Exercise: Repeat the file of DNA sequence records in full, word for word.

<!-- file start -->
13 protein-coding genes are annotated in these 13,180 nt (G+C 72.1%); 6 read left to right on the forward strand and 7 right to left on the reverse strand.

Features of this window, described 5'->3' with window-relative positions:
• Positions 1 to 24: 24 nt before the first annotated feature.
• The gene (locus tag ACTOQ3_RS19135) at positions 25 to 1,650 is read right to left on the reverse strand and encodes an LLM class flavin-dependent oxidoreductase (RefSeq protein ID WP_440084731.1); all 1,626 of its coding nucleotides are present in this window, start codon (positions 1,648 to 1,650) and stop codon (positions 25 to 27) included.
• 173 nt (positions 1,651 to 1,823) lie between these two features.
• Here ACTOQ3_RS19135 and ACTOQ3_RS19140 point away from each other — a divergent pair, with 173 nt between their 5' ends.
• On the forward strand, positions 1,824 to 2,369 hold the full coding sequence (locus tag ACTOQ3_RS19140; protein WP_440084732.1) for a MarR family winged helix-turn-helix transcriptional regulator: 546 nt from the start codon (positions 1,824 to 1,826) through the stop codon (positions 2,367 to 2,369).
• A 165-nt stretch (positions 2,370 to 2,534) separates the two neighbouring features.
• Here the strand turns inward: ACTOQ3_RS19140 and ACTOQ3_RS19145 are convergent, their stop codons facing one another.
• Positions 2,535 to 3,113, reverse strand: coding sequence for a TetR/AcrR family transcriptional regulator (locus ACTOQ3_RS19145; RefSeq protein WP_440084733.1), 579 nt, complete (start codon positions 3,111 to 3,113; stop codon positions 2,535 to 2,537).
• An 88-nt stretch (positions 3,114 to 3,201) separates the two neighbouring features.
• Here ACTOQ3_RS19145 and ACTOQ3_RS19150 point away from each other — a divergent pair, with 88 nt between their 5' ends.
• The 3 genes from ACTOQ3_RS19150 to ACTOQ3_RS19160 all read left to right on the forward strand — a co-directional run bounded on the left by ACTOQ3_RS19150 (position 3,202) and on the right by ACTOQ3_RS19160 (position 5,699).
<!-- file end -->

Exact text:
13 protein-coding genes are annotated in these 13,180 nt (G+C 72.1%); 6 read left to right on the forward strand and 7 right to left on the reverse strand.

Features of this window, described 5'->3' with window-relative positions:
• Positions 1 to 24: 24 nt before the first annotated feature.
• The gene (locus tag ACTOQ3_RS19135) at positions 25 to 1,650 is read right to left on the reverse strand and encodes an LLM class flavin-dependent oxidoreductase (RefSeq protein ID WP_440084731.1); all 1,626 of its coding nucleotides are present in this window, start codon (positions 1,648 to 1,650) and stop codon (positions 25 to 27) included.
• 173 nt (positions 1,651 to 1,823) lie between these two features.
• Here ACTOQ3_RS19135 and ACTOQ3_RS19140 point away from each other — a divergent pair, with 173 nt between their 5' ends.
• On the forward strand, positions 1,824 to 2,369 hold the full coding sequence (locus tag ACTOQ3_RS19140; protein WP_440084732.1) for a MarR family winged helix-turn-helix transcriptional regulator: 546 nt from the start codon (positions 1,824 to 1,826) through the stop codon (positions 2,367 to 2,369).
• A 165-nt stretch (positions 2,370 to 2,534) separates the two neighbouring features.
• Here the strand turns inward: ACTOQ3_RS19140 and ACTOQ3_RS19145 are convergent, their stop codons facing one another.
• Positions 2,535 to 3,113, reverse strand: coding sequence for a TetR/AcrR family transcriptional regulator (locus ACTOQ3_RS19145; RefSeq protein WP_440084733.1), 579 nt, complete (start codon positions 3,111 to 3,113; stop codon positions 2,535 to 2,537).
• An 88-nt stretch (positions 3,114 to 3,201) separates the two neighbouring features.
• Here ACTOQ3_RS19145 and ACTOQ3_RS19150 point away from each other — a divergent pair, with 88 nt between their 5' ends.
• The 3 genes from ACTOQ3_RS19150 to ACTOQ3_RS19160 all read left to right on the forward strand — a co-directional run bounded on the left by ACTOQ3_RS19150 (position 3,202) and on the right by ACTOQ3_RS19160 (position 5,699).